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What’s the difference between forward contracts and futures contracts?

Though similar, these agreements are designed for different purposes.

Futures and forward contracts allow you to buy or sell a currency at a specified time in the future. But these two agreements differ significantly when you consider their use, structure and more.

How do futures and forward contracts differ?

Key differences between futures and forward contracts lie in their specificity, risk, transaction windows and goals.

Forward contractsFutures contracts
Flexibility on terms and conditionsPrivate agreement between a buyer and a seller to sell an asset at a set price in the future, not necessarily on a set date. Because they are privately negotiated agreements, you often have more flexibility to customize the terms and conditions of your agreement.Standardized agreement to buy or sell assets and commodities like currency at a set price or value on a specific date. Traded on regulated exchange. That structure leaves little room to change the underlying terms or conditions of the agreement. Instead, the buyer is obligated to take ownership of the asset the seller is providing on the contract’s settlement date — the date at which the contract expires.
Possibility of defaultingDepends on each private party to fulfill their end of the agreement, leaving room for default if either the buyer or seller isn’t able to.Traded on an exchange and backed by a clearing house. The support of that financial intermediary drops the risk of default significantly.
Window for fulfillmentCan close out the asset at its maturity or settlement date only.Marked to market every day, meaning the value of the asset is appraised daily. You can close out your position in the agreement before the contract’s maturity.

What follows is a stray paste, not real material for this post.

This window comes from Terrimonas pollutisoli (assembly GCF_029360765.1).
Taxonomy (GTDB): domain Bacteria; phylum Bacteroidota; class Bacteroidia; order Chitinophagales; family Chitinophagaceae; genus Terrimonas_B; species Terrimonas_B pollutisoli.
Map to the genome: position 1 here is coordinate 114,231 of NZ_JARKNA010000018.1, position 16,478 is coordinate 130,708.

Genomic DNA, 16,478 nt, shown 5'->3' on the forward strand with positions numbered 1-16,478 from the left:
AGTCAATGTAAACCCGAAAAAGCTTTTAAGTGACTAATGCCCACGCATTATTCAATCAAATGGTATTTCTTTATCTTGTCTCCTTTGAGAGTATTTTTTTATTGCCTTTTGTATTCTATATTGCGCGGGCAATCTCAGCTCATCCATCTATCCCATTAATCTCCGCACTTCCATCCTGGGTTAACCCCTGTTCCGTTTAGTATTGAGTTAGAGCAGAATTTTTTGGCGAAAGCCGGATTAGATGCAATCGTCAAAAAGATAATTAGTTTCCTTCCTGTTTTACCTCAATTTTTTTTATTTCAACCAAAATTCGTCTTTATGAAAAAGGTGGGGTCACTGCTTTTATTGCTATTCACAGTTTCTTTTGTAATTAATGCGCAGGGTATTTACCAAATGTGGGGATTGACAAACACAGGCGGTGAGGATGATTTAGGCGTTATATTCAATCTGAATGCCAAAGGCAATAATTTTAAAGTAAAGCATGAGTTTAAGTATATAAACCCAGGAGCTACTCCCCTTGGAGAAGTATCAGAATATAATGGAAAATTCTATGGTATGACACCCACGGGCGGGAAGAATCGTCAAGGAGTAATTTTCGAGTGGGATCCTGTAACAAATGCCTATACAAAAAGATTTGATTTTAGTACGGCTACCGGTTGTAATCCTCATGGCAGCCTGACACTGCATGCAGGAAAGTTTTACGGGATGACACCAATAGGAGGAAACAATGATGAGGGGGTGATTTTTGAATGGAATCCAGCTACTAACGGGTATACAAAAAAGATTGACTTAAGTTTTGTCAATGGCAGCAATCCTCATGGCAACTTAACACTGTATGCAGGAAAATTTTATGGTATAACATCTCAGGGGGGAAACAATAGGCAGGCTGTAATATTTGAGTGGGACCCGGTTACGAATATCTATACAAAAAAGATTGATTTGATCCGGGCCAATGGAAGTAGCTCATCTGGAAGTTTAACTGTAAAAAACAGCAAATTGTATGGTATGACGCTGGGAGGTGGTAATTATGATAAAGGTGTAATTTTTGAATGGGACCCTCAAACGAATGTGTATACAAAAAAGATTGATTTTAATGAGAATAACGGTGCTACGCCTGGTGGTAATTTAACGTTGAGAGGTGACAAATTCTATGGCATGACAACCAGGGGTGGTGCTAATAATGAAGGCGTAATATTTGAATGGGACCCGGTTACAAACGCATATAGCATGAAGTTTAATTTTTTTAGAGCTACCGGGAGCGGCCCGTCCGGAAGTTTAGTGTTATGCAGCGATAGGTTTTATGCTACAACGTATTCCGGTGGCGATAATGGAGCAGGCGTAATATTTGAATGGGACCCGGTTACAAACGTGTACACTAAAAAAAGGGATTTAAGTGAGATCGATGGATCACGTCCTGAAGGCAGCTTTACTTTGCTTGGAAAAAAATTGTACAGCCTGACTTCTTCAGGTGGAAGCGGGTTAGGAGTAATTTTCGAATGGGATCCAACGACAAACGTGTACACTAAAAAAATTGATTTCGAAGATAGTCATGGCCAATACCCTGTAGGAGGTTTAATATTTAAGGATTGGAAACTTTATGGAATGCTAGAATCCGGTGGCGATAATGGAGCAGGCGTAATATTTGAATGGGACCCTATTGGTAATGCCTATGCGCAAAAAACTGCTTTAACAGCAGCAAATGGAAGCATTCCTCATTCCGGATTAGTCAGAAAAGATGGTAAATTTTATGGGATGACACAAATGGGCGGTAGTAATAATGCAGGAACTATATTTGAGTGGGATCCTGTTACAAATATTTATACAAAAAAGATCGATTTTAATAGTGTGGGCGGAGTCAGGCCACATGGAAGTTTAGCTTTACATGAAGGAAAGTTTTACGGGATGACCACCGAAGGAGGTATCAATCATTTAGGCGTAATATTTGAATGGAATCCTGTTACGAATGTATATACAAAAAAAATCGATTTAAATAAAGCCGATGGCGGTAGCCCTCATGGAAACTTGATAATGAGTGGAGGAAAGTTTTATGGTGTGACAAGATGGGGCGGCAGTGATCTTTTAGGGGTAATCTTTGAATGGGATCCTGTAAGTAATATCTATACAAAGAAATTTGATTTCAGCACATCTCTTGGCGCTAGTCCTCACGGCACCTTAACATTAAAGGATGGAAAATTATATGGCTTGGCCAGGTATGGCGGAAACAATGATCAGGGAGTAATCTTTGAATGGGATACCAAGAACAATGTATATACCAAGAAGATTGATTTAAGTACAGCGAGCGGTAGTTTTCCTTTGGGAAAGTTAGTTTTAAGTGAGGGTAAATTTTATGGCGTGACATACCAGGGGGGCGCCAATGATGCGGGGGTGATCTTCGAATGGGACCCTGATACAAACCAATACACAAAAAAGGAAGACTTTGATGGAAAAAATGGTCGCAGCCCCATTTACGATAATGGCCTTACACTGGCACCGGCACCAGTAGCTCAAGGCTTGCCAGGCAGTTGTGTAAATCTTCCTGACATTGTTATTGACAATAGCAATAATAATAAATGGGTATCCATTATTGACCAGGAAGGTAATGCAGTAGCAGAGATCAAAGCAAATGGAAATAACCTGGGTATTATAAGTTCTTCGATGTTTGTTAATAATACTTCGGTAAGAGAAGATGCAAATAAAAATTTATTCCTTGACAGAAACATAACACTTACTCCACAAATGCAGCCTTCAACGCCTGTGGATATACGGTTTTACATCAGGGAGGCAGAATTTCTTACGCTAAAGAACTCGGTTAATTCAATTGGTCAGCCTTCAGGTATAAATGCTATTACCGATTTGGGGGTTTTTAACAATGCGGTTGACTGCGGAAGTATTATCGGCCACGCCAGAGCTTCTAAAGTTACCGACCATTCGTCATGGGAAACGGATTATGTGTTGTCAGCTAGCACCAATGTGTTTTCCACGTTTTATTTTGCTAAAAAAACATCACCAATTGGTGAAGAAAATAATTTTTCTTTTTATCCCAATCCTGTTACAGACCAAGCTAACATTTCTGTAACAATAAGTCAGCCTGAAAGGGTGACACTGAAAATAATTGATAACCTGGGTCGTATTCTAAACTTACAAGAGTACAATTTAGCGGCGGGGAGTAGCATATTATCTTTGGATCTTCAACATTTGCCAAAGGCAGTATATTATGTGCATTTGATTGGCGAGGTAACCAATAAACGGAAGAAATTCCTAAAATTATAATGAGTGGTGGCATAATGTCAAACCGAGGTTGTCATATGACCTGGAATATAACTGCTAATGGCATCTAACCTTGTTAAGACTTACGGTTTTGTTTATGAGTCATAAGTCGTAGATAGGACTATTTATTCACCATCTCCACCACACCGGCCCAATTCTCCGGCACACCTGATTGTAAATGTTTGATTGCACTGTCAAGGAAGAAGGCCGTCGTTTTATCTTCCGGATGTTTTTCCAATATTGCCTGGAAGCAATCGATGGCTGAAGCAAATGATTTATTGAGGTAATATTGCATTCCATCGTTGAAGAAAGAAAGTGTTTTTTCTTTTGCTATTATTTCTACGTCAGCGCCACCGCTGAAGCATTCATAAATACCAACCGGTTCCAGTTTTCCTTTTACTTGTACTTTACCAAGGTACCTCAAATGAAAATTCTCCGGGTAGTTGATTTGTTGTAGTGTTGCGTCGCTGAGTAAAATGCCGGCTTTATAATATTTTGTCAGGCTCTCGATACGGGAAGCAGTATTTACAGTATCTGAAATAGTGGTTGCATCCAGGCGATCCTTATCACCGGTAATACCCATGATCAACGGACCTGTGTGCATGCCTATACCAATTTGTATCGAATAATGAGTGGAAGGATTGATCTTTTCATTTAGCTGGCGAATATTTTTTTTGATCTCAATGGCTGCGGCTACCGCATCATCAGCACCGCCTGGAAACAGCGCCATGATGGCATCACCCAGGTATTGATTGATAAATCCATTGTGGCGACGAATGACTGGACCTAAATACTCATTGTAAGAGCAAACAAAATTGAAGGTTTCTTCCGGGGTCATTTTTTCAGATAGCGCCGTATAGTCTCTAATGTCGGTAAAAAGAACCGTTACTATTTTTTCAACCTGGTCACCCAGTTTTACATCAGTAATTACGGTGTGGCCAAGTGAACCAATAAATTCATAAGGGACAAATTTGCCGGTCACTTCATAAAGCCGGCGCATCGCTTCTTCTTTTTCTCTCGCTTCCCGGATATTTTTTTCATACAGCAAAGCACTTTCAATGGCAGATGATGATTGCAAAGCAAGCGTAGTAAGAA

Goals and returnsTypically used to insulate investment from fluctuations in a currency’s exchange rate.Typically used by speculators looking to trade riskier currencies with the hope of large returns.

What does it mean to default on a contract?

Default occurs when a party is no longer able to fulfill their obligations under the contract’s terms and conditions. It could mean that a buyer no longer has the money to purchase the asset they agreed to buy under the contract or a seller no longer has that asset to sell.

When a contract involves a clearinghouse, that financial intermediary typically protects you by taking on the risk of default. In the simplest terms, they agree to satisfy the requirements of either the buyer or the seller in the event that one party cannot.

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Bottom line

A futures contract is best for advanced investors who can tolerate risk in the value of the asset they’re looking to buy or sell within the rigidity of a regulated, standardized agreement. For those looking merely to hedge or avoid volatility, look into a private, more flexible forward contract.

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